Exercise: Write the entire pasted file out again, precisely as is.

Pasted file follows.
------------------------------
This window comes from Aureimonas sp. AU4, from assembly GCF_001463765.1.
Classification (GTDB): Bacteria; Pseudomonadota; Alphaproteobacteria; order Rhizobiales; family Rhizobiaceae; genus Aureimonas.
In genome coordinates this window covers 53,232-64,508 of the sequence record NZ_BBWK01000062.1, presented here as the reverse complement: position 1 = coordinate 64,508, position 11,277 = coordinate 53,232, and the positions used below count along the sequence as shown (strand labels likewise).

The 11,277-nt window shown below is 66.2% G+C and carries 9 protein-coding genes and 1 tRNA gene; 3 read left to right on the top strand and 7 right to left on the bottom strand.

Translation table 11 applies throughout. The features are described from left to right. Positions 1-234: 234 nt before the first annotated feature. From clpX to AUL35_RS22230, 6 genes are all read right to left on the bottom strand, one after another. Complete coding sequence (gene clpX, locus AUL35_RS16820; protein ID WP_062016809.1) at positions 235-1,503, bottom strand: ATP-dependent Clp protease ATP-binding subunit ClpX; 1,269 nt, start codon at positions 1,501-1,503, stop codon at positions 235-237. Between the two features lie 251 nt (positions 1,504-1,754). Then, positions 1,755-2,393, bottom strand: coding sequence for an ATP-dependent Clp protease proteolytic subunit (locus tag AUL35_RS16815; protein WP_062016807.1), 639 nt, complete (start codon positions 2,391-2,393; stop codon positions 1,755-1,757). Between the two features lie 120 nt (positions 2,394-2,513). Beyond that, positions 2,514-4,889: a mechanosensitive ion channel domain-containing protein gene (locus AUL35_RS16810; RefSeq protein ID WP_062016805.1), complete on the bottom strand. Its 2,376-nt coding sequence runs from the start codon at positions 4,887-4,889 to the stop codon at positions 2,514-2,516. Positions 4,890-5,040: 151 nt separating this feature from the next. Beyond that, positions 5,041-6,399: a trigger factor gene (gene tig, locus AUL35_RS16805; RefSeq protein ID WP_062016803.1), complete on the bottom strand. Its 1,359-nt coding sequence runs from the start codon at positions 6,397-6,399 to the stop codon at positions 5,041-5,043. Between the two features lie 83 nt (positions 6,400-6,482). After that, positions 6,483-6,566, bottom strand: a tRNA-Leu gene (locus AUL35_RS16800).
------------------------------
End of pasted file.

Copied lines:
This window comes from Aureimonas sp. AU4, from assembly GCF_001463765.1.
Classification (GTDB): Bacteria; Pseudomonadota; Alphaproteobacteria; order Rhizobiales; family Rhizobiaceae; genus Aureimonas.
In genome coordinates this window covers 53,232-64,508 of the sequence record NZ_BBWK01000062.1, presented here as the reverse complement: position 1 = coordinate 64,508, position 11,277 = coordinate 53,232, and the positions used below count along the sequence as shown (strand labels likewise).

The 11,277-nt window shown below is 66.2% G+C and carries 9 protein-coding genes and 1 tRNA gene; 3 read left to right on the top strand and 7 right to left on the bottom strand.

Translation table 11 applies throughout. The features are described from left to right. Positions 1-234: 234 nt before the first annotated feature. From clpX to AUL35_RS22230, 6 genes are all read right to left on the bottom strand, one after another. Complete coding sequence (gene clpX, locus AUL35_RS16820; protein ID WP_062016809.1) at positions 235-1,503, bottom strand: ATP-dependent Clp protease ATP-binding subunit ClpX; 1,269 nt, start codon at positions 1,501-1,503, stop codon at positions 235-237. Between the two features lie 251 nt (positions 1,504-1,754). Then, positions 1,755-2,393, bottom strand: coding sequence for an ATP-dependent Clp protease proteolytic subunit (locus tag AUL35_RS16815; protein WP_062016807.1), 639 nt, complete (start codon positions 2,391-2,393; stop codon positions 1,755-1,757). Between the two features lie 120 nt (positions 2,394-2,513). Beyond that, positions 2,514-4,889: a mechanosensitive ion channel domain-containing protein gene (locus AUL35_RS16810; RefSeq protein ID WP_062016805.1), complete on the bottom strand. Its 2,376-nt coding sequence runs from the start codon at positions 4,887-4,889 to the stop codon at positions 2,514-2,516. Positions 4,890-5,040: 151 nt separating this feature from the next. Beyond that, positions 5,041-6,399: a trigger factor gene (gene tig, locus AUL35_RS16805; RefSeq protein ID WP_062016803.1), complete on the bottom strand. Its 1,359-nt coding sequence runs from the start codon at positions 6,397-6,399 to the stop codon at positions 5,041-5,043. Between the two features lie 83 nt (positions 6,400-6,482). After that, positions 6,483-6,566, bottom strand: a tRNA-Leu gene (locus AUL35_RS16800).